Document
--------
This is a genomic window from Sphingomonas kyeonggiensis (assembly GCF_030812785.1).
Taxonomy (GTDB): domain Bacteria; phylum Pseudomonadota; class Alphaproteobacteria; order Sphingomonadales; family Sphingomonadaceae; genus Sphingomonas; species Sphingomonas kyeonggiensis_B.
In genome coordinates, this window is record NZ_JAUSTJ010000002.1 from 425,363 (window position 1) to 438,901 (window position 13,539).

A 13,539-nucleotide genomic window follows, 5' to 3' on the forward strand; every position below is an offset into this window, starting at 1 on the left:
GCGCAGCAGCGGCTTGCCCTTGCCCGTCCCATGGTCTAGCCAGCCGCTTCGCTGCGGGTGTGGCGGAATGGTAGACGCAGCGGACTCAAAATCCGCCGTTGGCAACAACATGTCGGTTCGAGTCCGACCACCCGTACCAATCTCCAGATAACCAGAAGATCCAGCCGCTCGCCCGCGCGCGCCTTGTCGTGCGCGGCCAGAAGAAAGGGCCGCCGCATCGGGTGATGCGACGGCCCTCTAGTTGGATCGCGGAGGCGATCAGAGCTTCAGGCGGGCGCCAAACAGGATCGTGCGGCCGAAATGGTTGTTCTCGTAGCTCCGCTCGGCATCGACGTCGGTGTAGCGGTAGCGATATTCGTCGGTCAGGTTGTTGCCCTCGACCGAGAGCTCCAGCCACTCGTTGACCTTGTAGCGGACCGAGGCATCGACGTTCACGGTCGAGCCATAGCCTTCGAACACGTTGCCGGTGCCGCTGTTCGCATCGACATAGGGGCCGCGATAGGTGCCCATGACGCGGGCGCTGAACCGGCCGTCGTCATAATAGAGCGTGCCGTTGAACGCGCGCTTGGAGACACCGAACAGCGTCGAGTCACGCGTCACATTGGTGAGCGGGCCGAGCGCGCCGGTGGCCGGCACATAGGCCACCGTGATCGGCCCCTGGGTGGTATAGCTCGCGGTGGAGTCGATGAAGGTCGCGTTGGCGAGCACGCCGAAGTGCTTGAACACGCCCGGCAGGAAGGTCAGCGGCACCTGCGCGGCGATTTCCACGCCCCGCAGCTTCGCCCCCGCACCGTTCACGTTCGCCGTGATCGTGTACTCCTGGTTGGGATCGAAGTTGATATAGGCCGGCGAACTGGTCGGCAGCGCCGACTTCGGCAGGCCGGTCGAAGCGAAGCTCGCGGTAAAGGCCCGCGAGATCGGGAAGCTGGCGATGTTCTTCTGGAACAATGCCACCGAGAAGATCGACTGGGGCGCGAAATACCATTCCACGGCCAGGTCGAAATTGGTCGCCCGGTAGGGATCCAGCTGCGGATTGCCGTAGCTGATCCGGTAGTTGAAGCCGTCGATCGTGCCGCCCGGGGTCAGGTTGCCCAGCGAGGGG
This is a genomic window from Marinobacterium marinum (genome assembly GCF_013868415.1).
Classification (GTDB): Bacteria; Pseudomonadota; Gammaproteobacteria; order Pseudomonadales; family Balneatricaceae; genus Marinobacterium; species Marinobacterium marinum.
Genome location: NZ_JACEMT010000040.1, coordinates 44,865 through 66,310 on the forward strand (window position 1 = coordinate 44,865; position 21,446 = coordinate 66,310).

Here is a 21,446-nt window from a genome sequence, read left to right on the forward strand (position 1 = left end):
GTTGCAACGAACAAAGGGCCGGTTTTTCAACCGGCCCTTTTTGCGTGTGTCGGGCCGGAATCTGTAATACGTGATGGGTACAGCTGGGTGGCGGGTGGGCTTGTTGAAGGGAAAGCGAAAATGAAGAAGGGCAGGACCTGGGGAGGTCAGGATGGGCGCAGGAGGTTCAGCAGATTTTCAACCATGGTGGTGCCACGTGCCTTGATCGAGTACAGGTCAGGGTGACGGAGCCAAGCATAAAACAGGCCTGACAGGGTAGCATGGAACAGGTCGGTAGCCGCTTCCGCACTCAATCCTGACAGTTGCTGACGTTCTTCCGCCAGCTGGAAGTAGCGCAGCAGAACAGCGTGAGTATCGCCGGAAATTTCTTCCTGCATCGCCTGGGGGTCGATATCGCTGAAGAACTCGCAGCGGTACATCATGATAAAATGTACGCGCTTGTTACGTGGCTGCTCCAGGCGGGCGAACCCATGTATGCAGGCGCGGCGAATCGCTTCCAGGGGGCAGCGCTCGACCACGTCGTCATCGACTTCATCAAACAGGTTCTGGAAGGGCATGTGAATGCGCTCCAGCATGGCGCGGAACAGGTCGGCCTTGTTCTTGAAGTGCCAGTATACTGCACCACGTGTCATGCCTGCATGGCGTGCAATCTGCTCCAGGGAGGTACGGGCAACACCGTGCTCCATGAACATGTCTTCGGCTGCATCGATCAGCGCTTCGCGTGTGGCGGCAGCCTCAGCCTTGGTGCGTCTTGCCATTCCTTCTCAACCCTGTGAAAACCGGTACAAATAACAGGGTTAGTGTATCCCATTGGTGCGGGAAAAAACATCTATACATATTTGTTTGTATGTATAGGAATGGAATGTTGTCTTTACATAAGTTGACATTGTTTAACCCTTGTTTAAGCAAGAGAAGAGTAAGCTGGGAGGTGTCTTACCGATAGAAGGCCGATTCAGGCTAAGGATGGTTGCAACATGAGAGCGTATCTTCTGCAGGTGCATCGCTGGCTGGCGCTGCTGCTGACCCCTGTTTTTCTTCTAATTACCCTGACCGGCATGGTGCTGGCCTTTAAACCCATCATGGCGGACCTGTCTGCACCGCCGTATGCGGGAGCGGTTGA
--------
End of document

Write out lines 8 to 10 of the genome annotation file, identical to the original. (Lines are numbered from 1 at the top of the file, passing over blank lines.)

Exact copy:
Genome location: NZ_JACEMT010000040.1, coordinates 44,865 through 66,310 on the forward strand (window position 1 = coordinate 44,865; position 21,446 = coordinate 66,310).

Here is a 21,446-nt window from a genome sequence, read left to right on the forward strand (position 1 = left end):
GTTGCAACGAACAAAGGGCCGGTTTTTCAACCGGCCCTTTTTGCGTGTGTCGGGCCGGAATCTGTAATACGTGATGGGTACAGCTGGGTGGCGGGTGGGCTTGTTGAAGGGAAAGCGAAAATGAAGAAGGGCAGGACCTGGGGAGGTCAGGATGGGCGCAGGAGGTTCAGCAGATTTTCAACCATGGTGGTGCCACGTGCCTTGATCGAGTACAGGTCAGGGTGACGGAGCCAAGCATAAAACAGGCCTGACAGGGTAGCATGGAACAGGTCGGTAGCCGCTTCCGCACTCAATCCTGACAGTTGCTGACGTTCTTCCGCCAGCTGGAAGTAGCGCAGCAGAACAGCGTGAGTATCGCCGGAAATTTCTTCCTGCATCGCCTGGGGGTCGATATCGCTGAAGAACTCGCAGCGGTACATCATGATAAAATGTACGCGCTTGTTACGTGGCTGCTCCAGGCGGGCGAACCCATGTATGCAGGCGCGGCGAATCGCTTCCAGGGGGCAGCGCTCGACCACGTCGTCATCGACTTCATCAAACAGGTTCTGGAAGGGCATGTGAATGCGCTCCAGCATGGCGCGGAACAGGTCGGCCTTGTTCTTGAAGTGCCAGTATACTGCACCACGTGTCATGCCTGCATGGCGTGCAATCTGCTCCAGGGAGGTACGGGCAACACCGTGCTCCATGAACATGTCTTCGGCTGCATCGATCAGCGCTTCGCGTGTGGCGGCAGCCTCAGCCTTGGTGCGTCTTGCCATTCCTTCTCAACCCTGTGAAAACCGGTACAAATAACAGGGTTAGTGTATCCCATTGGTGCGGGAAAAAACATCTATACATATTTGTTTGTATGTATAGGAATGGAATGTTGTCTTTACATAAGTTGACATTGTTTAACCCTTGTTTAAGCAAGAGAAGAGTAAGCTGGGAGGTGTCTTACCGATAGAAGGCCGATTCAGGCTAAGGATGGTTGCAACATGAGAGCGTATCTTCTGCAGGTGCATCGCTGGCTGGCGCTGCTGCTGACCCCTGTTTTTCTTCTAATTACCCTGACCGGCATGGTGCTGGCCTTTAAACCCATCATGGCGGACCTGTCTGCACCGCCGTATGCGGGAGCGGTTGA